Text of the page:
dotNetRDF API Documentation

## GraphMatcher Class |

Implements a Graph Isomorphism Algorithm.

Inheritance Hierarchy

Syntax

The GraphMatcher type exposes the following members.

Constructors

Name | Description | |
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GraphMatcher | Initializes a new instance of the GraphMatcher class |

Properties

Methods

Name | Description | |
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Equals(Object) | Determines whether the specified object is equal to the current object. (Inherited from Object.) | |

Equals(IGraph, IGraph) |
Compares two Graphs for equality.
| |

Finalize | Allows an object to try to free resources and perform other cleanup operations before it is reclaimed by garbage collection. (Inherited from Object.) | |

GenerateMappings |
Helper method for brute forcing the possible mappings.
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GetHashCode | Serves as the default hash function. (Inherited from Object.) | |

GetType | Gets the Type of the current instance. (Inherited from Object.) | |

MemberwiseClone | Creates a shallow copy of the current Object. (Inherited from Object.) | |

ToString | Returns a string that represents the current object. (Inherited from Object.) |

Remarks

The algorithm used to determine Graph equality is based in part on a Iterative Vertex Classification Algorithm described in a Technical Report from HP by Jeremy J Carroll - Matching RDF Graphs but has been expanded upon significantly to use a variety of techniques.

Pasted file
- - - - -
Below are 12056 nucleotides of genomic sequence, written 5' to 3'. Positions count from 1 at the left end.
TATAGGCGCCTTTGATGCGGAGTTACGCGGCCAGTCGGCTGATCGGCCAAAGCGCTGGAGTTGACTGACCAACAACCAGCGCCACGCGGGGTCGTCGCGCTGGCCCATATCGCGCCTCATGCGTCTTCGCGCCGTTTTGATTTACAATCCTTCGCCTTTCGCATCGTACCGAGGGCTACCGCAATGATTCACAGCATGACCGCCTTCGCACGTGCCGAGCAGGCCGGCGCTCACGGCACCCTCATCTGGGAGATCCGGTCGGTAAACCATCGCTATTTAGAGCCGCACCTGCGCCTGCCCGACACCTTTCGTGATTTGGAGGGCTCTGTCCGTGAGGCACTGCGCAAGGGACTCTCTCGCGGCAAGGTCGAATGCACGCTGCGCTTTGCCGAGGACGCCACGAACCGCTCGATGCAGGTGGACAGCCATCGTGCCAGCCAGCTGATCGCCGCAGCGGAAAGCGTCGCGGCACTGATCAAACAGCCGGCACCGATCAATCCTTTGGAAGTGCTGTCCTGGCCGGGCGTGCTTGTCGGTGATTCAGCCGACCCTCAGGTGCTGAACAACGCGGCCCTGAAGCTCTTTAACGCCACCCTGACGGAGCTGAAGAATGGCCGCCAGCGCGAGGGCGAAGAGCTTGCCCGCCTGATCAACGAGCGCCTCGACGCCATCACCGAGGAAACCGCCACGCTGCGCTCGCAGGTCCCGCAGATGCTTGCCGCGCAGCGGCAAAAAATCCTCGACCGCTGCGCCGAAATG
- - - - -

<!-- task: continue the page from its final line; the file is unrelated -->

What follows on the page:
Graph Equality is determined according to the following algorithm, we refer to the first graph as the *Source Graph* and the second graph as the *Target Graph*:.

- If both graphs are null they are considered equal
- If only one of the given graph is null then they are not equal
- If the given graphs are reference equal then they are equal
- If the given graphs have a different number of Triples they are not equal
- Declare a list of triples which are the triples of the second graph called
*TargetTriples* - Declare two dictionaries of Nodes to Integers which are called
*SourceClassification*and*TargetClassification* - For Each Triple in the Source Graph
- If it is a ground triple and cannot be found and removed from
*TargetTriples*then graphs are not equal since the triple does not exist in both graphs - If it contains blank nodes track the number of usages of this blank node in
*SourceClassification*

- If it is a ground triple and cannot be found and removed from
- If there are any triples remaining in
*TargetTriples*which are ground triples then graphs are not equal since the Source Graph does not contain them - If all the triples from both graphs were ground triples (i.e. there were no blank nodes) then the graphs are equal
- Iterate over the remaining triples in
*TargetTriples*and populate the*TargetClassification* - If the count of the two classifications is different the graphs are not equal since there are differing numbers of blank nodes in the Graph